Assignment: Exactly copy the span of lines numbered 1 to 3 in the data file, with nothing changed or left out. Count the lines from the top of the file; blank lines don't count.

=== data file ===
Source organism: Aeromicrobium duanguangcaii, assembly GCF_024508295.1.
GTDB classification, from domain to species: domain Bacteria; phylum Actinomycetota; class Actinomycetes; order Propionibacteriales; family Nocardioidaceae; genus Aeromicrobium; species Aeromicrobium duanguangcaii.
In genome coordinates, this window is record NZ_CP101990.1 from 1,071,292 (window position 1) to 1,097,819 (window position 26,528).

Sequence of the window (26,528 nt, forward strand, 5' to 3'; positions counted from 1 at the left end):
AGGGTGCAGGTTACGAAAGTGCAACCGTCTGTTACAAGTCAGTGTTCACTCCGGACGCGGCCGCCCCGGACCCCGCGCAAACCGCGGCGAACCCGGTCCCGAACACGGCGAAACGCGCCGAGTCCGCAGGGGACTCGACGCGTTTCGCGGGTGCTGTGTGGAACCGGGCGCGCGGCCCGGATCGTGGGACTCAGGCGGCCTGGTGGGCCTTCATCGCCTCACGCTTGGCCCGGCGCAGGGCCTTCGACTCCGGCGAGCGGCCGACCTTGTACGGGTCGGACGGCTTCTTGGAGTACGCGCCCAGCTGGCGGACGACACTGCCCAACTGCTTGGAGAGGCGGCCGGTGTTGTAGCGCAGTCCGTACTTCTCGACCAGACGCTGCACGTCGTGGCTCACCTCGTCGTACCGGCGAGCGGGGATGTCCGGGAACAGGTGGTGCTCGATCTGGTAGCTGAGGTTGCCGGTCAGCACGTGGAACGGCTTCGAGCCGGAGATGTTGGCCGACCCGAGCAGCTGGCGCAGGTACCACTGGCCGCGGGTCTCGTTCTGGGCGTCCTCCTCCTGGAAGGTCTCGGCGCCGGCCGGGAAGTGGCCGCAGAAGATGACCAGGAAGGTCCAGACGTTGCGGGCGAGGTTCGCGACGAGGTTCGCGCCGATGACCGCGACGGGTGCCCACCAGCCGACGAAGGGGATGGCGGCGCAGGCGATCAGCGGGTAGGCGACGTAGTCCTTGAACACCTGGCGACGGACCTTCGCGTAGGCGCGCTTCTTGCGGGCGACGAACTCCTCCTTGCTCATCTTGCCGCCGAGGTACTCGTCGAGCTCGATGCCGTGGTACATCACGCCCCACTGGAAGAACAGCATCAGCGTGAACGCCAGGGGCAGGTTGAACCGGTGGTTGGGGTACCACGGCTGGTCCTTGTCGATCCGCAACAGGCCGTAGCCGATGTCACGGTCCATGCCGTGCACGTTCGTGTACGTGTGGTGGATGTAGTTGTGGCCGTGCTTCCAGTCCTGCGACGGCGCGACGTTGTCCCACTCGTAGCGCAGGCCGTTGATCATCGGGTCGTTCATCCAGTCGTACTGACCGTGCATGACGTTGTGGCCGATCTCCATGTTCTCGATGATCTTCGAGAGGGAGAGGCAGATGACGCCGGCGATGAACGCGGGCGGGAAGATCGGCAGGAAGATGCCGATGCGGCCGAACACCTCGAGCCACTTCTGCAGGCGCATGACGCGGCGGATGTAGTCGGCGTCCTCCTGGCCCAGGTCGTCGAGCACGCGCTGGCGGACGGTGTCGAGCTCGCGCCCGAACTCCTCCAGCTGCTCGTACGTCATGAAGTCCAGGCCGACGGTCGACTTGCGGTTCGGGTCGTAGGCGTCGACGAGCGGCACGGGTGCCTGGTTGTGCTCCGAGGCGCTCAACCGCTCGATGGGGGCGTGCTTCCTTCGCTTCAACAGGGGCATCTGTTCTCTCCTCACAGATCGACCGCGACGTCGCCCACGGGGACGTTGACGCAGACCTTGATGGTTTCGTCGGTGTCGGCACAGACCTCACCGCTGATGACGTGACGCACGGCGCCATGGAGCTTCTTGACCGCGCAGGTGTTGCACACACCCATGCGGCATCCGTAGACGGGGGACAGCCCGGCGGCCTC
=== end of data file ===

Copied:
Source organism: Aeromicrobium duanguangcaii, assembly GCF_024508295.1.
GTDB classification, from domain to species: domain Bacteria; phylum Actinomycetota; class Actinomycetes; order Propionibacteriales; family Nocardioidaceae; genus Aeromicrobium; species Aeromicrobium duanguangcaii.
In genome coordinates, this window is record NZ_CP101990.1 from 1,071,292 (window position 1) to 1,097,819 (window position 26,528).